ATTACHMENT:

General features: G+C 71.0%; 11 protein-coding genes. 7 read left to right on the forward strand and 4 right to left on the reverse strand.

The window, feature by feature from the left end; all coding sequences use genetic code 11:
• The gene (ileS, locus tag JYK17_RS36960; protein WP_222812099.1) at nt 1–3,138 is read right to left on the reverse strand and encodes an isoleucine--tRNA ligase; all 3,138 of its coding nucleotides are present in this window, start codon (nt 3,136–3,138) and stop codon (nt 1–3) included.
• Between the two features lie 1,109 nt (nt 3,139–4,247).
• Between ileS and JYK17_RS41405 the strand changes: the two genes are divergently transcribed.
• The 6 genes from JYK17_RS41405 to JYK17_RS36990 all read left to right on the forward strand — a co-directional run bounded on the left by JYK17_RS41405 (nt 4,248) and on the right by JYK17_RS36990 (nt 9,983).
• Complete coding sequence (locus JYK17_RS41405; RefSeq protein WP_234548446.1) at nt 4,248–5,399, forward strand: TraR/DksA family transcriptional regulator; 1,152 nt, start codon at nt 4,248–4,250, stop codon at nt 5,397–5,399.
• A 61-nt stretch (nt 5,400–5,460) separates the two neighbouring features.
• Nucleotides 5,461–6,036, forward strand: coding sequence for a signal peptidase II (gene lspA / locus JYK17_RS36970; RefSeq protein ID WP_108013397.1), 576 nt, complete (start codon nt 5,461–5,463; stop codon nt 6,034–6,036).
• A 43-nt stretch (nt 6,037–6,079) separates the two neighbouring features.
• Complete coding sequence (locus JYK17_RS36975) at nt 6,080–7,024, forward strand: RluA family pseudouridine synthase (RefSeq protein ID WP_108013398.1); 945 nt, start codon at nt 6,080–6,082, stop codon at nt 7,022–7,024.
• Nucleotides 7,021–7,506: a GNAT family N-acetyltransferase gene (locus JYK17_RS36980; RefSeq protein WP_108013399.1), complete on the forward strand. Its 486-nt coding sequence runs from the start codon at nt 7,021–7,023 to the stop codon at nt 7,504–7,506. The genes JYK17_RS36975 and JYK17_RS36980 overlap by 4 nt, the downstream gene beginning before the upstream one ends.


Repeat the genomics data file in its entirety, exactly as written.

General features: G+C 71.0%; 11 protein-coding genes. 7 read left to right on the forward strand and 4 right to left on the reverse strand.

The window, feature by feature from the left end; all coding sequences use genetic code 11:
• The gene (ileS, locus tag JYK17_RS36960; protein WP_222812099.1) at nt 1–3,138 is read right to left on the reverse strand and encodes an isoleucine--tRNA ligase; all 3,138 of its coding nucleotides are present in this window, start codon (nt 3,136–3,138) and stop codon (nt 1–3) included.
• Between the two features lie 1,109 nt (nt 3,139–4,247).
• Between ileS and JYK17_RS41405 the strand changes: the two genes are divergently transcribed.
• The 6 genes from JYK17_RS41405 to JYK17_RS36990 all read left to right on the forward strand — a co-directional run bounded on the left by JYK17_RS41405 (nt 4,248) and on the right by JYK17_RS36990 (nt 9,983).
• Complete coding sequence (locus JYK17_RS41405; RefSeq protein WP_234548446.1) at nt 4,248–5,399, forward strand: TraR/DksA family transcriptional regulator; 1,152 nt, start codon at nt 4,248–4,250, stop codon at nt 5,397–5,399.
• A 61-nt stretch (nt 5,400–5,460) separates the two neighbouring features.
• Nucleotides 5,461–6,036, forward strand: coding sequence for a signal peptidase II (gene lspA / locus JYK17_RS36970; RefSeq protein ID WP_108013397.1), 576 nt, complete (start codon nt 5,461–5,463; stop codon nt 6,034–6,036).
• A 43-nt stretch (nt 6,037–6,079) separates the two neighbouring features.
• Complete coding sequence (locus JYK17_RS36975) at nt 6,080–7,024, forward strand: RluA family pseudouridine synthase (RefSeq protein ID WP_108013398.1); 945 nt, start codon at nt 6,080–6,082, stop codon at nt 7,022–7,024.
• Nucleotides 7,021–7,506: a GNAT family N-acetyltransferase gene (locus JYK17_RS36980; RefSeq protein WP_108013399.1), complete on the forward strand. Its 486-nt coding sequence runs from the start codon at nt 7,021–7,023 to the stop codon at nt 7,504–7,506. The genes JYK17_RS36975 and JYK17_RS36980 overlap by 4 nt, the downstream gene beginning before the upstream one ends.